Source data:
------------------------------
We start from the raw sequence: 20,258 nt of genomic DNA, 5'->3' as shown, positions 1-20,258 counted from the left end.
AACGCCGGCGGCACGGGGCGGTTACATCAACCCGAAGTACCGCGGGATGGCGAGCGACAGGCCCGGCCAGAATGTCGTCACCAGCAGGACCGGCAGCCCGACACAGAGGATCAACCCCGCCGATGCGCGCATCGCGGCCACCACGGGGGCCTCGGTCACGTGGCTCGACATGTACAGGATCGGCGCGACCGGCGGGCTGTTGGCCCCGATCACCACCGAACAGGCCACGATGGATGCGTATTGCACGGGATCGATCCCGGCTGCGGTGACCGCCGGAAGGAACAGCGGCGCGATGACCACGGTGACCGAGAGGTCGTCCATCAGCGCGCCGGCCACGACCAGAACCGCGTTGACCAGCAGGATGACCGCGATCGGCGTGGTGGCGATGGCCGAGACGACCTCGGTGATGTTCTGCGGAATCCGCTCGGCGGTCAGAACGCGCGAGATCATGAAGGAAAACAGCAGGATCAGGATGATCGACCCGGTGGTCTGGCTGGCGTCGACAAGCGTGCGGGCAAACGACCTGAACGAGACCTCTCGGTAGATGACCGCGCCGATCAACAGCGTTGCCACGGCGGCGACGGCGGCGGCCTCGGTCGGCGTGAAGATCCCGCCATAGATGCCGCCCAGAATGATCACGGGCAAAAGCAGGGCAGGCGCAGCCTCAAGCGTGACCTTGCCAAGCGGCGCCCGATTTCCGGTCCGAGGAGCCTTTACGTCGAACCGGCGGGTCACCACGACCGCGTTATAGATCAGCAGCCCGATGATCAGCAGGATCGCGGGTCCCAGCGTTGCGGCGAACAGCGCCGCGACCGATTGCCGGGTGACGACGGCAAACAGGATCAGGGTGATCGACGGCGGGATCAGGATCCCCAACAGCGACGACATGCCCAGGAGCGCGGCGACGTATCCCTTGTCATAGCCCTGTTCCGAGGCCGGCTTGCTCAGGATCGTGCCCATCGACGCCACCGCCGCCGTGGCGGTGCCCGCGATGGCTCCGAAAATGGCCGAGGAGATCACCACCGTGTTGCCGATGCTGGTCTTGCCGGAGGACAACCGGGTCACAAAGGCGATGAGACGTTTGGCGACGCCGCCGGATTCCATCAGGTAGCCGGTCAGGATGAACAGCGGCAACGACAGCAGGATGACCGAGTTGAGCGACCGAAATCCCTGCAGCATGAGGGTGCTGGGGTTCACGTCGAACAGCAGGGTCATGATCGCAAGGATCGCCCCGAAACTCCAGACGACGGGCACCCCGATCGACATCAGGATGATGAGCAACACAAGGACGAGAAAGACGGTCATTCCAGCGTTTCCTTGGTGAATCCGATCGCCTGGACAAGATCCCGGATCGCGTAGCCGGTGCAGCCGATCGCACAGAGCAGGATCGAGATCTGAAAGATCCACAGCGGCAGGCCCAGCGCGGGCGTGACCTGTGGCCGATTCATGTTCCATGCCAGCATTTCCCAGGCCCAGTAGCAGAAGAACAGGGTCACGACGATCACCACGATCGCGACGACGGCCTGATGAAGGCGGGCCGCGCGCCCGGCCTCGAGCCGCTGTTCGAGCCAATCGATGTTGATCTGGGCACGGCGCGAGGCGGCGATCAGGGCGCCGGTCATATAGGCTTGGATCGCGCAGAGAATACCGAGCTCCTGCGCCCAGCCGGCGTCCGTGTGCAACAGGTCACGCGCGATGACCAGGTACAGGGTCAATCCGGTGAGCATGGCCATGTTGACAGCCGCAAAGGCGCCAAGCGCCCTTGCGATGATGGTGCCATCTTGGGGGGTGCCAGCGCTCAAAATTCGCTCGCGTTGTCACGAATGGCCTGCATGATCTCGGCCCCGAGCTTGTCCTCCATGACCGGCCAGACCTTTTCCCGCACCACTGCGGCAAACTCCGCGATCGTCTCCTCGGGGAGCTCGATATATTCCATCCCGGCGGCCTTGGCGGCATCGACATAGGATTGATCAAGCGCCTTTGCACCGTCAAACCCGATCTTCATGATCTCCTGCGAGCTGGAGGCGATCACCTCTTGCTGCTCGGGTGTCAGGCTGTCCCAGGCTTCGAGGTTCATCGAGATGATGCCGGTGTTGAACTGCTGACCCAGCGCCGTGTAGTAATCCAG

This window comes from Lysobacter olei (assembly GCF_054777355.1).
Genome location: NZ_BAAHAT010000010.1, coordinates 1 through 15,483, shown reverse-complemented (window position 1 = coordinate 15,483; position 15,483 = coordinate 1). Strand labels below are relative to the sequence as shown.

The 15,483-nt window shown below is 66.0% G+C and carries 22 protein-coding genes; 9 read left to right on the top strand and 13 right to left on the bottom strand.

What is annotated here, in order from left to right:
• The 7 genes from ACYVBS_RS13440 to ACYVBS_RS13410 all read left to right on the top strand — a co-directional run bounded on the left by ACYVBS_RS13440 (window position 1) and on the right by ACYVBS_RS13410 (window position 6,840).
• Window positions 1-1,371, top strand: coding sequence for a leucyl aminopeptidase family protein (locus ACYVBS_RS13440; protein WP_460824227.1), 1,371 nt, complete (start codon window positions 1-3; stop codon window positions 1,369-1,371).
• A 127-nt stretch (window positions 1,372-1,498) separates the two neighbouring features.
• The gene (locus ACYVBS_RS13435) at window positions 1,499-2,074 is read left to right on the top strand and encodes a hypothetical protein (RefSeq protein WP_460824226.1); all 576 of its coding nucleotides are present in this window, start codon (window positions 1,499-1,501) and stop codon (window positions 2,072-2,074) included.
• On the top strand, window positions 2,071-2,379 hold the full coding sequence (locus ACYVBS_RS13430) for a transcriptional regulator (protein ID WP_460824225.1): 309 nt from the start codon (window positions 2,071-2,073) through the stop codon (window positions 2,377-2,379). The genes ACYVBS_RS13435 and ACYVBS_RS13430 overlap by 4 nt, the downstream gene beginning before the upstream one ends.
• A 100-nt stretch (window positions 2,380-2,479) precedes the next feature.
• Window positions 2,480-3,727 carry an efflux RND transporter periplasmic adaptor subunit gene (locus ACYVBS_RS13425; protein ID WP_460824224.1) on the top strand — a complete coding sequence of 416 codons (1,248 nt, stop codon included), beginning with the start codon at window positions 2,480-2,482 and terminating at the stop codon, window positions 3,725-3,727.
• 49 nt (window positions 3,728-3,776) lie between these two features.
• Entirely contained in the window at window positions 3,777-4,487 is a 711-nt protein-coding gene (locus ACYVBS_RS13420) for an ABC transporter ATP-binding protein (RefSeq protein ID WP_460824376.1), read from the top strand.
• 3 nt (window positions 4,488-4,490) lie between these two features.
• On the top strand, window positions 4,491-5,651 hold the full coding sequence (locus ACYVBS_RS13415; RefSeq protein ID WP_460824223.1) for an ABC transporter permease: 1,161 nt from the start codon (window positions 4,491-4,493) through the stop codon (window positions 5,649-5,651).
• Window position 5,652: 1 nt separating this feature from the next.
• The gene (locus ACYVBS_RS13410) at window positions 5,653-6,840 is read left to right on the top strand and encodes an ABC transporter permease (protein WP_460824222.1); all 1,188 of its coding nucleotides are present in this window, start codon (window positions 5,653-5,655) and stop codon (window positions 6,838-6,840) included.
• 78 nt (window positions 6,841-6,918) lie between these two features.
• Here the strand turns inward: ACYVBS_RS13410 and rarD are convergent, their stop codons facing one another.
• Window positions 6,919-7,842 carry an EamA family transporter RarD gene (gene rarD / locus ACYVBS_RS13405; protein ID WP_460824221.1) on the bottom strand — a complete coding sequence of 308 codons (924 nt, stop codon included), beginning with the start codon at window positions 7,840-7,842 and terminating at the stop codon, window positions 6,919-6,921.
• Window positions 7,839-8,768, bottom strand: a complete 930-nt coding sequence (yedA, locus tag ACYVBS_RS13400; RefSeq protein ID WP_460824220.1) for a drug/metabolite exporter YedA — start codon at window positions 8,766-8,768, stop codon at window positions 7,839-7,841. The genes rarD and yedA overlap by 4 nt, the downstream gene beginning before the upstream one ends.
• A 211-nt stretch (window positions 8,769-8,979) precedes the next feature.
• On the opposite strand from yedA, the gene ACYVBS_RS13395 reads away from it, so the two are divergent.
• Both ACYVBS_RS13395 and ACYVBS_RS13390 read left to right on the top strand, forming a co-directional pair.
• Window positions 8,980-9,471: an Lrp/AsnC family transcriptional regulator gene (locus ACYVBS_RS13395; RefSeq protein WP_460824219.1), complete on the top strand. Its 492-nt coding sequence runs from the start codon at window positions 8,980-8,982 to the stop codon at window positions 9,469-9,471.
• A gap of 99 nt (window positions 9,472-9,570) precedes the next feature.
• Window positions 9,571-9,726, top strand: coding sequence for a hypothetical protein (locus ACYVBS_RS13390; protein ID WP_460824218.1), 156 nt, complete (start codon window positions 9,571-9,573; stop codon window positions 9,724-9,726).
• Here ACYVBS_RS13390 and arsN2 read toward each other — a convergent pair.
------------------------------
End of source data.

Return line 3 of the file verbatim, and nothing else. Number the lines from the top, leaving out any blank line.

This window comes from Lysobacter olei (assembly GCF_054777355.1).